I recently posted New Perl/TK Editor asking for suggestions of a TK Editor. One of the replies was to try ZOOZ. I downloaded it and created a simple sceen. The downfalls I saw in it are

    #1 it won't import the TK code i've already written.
    #2 the results of my screen were not whatI expected.
    #3 the global variables

    For 2 of the downfalls you have provided a solution. THANKS. I will try this and I look forward to trying your extention (HINT HINT).
    Thanks for writing this. It was right on time.

      hi milk! your reply is also awesome. Love you babe.
Re: Writing and maintaining Tk GUIs with ZooZ
by vkon (Curate) on May 27, 2006 at 17:54 UTC
    As you explained a problem with GUI design, you must see a link http://www.vkonovalov.ru/vtcl-usage/Using_vtcl_for_creating_Tcl-Tk_GUI_for_Perl.html

    Actually perl/Tk is quite hard to maintain and it is very unobvious on what GUI will be.
    Tcl::Tk provides many TIMTOWTDI alternatives, yet very effective, yet much larger widget set, etc.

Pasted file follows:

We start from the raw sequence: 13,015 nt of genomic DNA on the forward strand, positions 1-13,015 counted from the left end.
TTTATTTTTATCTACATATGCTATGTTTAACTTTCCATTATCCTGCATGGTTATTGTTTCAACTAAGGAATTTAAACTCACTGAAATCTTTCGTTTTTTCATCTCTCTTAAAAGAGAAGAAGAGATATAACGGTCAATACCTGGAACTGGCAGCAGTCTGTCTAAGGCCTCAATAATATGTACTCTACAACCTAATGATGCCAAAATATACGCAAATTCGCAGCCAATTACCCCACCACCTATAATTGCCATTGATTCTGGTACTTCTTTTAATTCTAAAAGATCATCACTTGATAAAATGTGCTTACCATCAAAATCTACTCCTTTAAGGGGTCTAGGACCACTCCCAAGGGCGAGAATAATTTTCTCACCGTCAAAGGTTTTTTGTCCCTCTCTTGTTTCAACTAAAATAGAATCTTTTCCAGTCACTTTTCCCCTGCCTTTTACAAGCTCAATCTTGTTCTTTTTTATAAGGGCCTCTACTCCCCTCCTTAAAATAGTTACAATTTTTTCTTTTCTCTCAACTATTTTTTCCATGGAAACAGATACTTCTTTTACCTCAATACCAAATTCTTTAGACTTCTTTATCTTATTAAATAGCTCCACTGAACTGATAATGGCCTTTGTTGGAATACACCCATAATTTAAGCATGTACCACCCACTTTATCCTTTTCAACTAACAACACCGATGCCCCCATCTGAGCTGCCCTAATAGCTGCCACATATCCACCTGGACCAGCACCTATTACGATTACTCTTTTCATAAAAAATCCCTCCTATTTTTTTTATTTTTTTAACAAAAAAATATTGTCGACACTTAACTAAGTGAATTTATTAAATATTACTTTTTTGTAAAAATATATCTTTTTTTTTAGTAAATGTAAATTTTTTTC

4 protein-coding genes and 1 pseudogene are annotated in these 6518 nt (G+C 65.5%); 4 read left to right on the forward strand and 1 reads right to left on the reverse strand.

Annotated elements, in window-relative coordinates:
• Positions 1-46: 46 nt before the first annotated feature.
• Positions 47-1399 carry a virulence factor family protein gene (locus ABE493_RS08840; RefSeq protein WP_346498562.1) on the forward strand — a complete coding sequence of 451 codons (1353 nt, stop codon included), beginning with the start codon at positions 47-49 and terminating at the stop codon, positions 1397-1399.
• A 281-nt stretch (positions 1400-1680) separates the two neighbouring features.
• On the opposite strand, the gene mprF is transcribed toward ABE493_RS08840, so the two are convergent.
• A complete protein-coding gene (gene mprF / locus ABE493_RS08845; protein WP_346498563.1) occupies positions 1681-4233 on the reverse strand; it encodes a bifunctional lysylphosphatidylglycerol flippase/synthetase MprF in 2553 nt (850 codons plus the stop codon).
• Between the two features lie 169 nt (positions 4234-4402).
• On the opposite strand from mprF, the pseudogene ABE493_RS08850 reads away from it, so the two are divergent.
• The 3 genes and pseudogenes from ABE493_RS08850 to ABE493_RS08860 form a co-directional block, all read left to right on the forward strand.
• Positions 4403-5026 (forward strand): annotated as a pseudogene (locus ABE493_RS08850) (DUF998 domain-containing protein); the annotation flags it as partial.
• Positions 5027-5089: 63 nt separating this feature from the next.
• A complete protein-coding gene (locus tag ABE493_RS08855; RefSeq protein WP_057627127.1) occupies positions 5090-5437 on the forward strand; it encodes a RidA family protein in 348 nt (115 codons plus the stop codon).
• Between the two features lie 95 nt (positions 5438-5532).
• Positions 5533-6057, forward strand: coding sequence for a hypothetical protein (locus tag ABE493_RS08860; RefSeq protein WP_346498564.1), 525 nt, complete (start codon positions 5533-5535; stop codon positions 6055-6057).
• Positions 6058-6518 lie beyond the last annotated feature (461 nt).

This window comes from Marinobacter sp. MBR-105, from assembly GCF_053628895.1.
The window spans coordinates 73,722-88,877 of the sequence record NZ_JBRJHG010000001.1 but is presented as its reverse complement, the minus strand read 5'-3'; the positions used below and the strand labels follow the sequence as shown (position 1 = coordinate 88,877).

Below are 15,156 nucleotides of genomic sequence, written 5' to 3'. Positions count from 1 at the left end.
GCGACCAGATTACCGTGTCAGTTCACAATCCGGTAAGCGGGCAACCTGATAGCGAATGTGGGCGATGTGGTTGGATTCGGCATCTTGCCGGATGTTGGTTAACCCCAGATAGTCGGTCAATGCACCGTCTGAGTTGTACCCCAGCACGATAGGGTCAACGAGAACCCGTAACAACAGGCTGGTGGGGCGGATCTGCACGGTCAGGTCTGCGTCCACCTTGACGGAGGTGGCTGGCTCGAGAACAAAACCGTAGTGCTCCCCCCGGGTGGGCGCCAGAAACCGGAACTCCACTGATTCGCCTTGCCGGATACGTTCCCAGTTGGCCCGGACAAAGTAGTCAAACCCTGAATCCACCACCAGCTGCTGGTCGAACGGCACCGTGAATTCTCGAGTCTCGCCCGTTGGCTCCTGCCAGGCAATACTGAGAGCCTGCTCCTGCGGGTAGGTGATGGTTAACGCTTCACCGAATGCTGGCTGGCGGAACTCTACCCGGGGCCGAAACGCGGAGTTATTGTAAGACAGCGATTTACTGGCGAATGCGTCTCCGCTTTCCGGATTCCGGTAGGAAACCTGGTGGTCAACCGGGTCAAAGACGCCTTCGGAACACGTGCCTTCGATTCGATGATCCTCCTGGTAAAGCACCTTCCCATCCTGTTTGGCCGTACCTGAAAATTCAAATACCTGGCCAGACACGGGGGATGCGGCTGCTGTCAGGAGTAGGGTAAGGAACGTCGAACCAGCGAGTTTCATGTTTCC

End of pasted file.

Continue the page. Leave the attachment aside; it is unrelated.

When I switched from perl/Tk to Tcl::Tk I never looked back and feel only improvements.

      hi

    • perl/Tk language feels very perlish
    • there is a lot of useful perl/Tk code, can it run somehow on Tcl::Tk, I suppose some effort will be put into that...or I am wrong to think that?
    • by the way the python/ruby approach was to hook into tcl and call Tk with it, which seems a good way of reusing code :) still doing that you couple your install to the one of the tcl-tk libs, less nice (and the coverity scan does not look as good as perl's) thanks

        Do you have coverity scan of perl/Tk?
        Show me

        Did you ever looked into perl/Tk source tree?
        Its a mess. First file that now I looked at, the file './VERSIONS' in perl/Tk-804.027 say
        This is Tk402.001 The name by the way is Tcl/Tk's 4.2 with three digits for me to mess w +ith. I hope Sun don't get through more than 100 revisions so two sub-versio +n digits will be enough for them. I will subsume Sun's 'patch' stuff (e.g. '3' in 4.2p2) into my digits +as we have tended to be 'ahead' of them on some fixes and behind on others so we + don't map exactly at that level. For my digits I will use the 'even'=stable, 'odd'='experimental' scheme that linux uses: .0xx - inherently 'alpha' .1xx - experimental 'beta' .2xx - stable .3xx - experimental .4xx - stable
        There are *many* such examples, just scratching the surface.

        Do you think entire perl/Tk distribution is smooth and Coverity scan will be smooth??

        About "perl/Tk language feels very perlish" - I agree.
        Tcl::Tk supports perl/Tk syntax. So TIMTOWTDI is wider in Tcl::Tk, thus Tcl::Tk is even more perlish :):)